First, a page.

In the book Paths of Love the question is touched upon about how to interpret the Fathers when they seem negative towards marriage. Here is another example of how we may interpret a theologian in two quite different ways, one positive and the other negative.
St. Alphonsus de Liguori, writing to a woman deliberating about whether or not to become a religious, gives a very stark response :
Live Jesus, Mary, JosephArienzo, September 27, 1769.
I answer your letter.
A young person can save her soul by remaining in the world; but it cannot be denied, that in the world, especially at the present time, there are many more dangers of committing sin and losing one’s soul.
The rule then to follow is this. If any person loves chastity, she ought to choose what is more perfect, that is, she should consecrate her virginity to Jesus Christ. By acting thus, she will be much less exposed to damn herself; and this is the counsel that I give you…Alfonso Maria,
Bishop of Sant’ Agata.
Advice like this is sometimes rejected out of hand, on the grounds that the reason St. Alphonsus thinks like this, is that he almost sees marriage as the lesser of two evils (being less bad than fornication), and doesn't appreciate the goodness of marriage.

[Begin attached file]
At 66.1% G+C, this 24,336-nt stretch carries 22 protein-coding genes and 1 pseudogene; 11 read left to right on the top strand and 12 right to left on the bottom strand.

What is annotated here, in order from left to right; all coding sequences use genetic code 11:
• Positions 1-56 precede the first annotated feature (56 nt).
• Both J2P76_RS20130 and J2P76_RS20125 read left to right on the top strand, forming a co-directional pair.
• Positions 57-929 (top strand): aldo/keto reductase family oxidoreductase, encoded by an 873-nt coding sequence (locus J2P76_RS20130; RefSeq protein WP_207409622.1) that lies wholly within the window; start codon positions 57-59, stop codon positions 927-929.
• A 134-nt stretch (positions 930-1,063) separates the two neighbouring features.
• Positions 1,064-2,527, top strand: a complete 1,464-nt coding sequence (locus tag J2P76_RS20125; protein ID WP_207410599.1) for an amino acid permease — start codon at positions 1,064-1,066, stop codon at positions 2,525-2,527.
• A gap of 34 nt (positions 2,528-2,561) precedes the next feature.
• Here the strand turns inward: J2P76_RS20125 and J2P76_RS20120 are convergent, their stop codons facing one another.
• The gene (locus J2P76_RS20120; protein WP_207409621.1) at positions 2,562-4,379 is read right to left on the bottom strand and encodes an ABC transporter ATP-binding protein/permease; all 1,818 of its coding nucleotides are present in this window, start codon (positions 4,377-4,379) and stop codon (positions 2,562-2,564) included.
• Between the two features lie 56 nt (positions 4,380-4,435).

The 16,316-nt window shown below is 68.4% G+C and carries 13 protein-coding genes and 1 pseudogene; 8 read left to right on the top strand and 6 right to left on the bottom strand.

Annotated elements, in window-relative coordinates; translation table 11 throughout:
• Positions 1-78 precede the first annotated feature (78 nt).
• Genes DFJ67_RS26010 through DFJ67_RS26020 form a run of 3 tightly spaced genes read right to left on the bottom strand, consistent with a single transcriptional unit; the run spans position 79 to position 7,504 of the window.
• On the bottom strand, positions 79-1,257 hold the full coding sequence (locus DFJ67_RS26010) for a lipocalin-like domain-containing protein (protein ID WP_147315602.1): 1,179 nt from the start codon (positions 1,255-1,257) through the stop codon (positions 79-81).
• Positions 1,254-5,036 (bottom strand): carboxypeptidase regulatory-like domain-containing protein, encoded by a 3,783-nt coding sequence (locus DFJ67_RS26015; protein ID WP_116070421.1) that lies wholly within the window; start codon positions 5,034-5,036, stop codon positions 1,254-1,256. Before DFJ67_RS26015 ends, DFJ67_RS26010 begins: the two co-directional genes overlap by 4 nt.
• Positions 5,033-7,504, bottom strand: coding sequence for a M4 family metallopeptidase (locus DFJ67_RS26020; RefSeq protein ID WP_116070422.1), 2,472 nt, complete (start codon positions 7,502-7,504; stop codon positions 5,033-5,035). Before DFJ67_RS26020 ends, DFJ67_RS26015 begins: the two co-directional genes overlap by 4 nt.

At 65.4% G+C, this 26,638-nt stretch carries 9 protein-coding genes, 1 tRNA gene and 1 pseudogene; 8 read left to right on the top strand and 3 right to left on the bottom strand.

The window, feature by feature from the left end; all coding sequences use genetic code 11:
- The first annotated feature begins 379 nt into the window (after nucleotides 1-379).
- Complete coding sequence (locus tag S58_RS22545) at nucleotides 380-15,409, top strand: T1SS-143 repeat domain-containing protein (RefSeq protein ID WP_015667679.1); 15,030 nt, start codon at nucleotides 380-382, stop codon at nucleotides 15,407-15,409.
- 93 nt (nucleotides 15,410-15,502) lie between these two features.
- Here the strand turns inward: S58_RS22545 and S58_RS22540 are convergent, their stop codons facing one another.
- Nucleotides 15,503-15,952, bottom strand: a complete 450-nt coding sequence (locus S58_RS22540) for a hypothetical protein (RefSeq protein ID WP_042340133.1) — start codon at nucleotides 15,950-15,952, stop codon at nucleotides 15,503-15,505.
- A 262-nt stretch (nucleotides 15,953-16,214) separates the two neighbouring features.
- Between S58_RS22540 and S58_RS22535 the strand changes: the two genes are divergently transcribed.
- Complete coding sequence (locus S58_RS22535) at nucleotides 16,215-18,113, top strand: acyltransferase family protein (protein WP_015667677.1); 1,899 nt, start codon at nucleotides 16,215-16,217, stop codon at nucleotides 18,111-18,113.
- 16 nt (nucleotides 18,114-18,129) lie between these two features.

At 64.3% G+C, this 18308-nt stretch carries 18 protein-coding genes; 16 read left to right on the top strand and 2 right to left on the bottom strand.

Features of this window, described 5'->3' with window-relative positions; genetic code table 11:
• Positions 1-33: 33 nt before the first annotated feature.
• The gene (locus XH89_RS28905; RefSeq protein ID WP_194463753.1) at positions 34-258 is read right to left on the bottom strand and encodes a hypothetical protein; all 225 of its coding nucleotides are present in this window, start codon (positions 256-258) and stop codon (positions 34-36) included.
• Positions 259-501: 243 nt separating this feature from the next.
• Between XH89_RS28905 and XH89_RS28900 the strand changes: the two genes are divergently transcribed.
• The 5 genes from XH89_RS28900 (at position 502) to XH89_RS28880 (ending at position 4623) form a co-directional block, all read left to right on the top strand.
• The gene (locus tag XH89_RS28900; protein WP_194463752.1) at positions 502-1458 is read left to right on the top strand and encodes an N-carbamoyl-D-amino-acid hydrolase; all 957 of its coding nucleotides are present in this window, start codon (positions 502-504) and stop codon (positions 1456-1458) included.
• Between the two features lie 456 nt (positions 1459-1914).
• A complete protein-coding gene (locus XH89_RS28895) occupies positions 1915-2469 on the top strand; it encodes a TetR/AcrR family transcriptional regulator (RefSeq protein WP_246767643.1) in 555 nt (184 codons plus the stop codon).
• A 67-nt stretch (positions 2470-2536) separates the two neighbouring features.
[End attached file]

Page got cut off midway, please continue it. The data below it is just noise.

But whatever true there is in the claim that St. Alphonsus doesn't appreciate the goodness of marriage (as indeed there is some truth to it), it is somewhat simplistic, and ultimately incorrect to suppose that his position derives from this lack of appreciation. Rather, he is doing nothing other than trying to express what Christ himself expresses, when speaking about voluntary and perpetual celibacy, he says "Him who can take it, let him take it!" And again St. Paul, saying, "Whoever is firmly established in his heart, being under no necessity but having his desire under control," and resolves to remain single for the sake of the kingdom of God, "he will do well" (1 Cor 7:37).
Naturally when a theologian speaks about the superiority of celibacy or virginity to marriage, if he does have any kind of negative view of marriage, this view will probably become manifest. But it is erroneous to therefore think that his positive position, argument, or claim is based upon this negative view.
In all cases we should be inclined to a generous interpretation, rather than a critical one. It is not only more charitable, but also usually more accurate. This applies above all when it comes to the saints; when it is possible to interpret what they say so as to be true and good, we should generally do so.
Read more texts of St. Alphonsus – more balanced texts on vocation.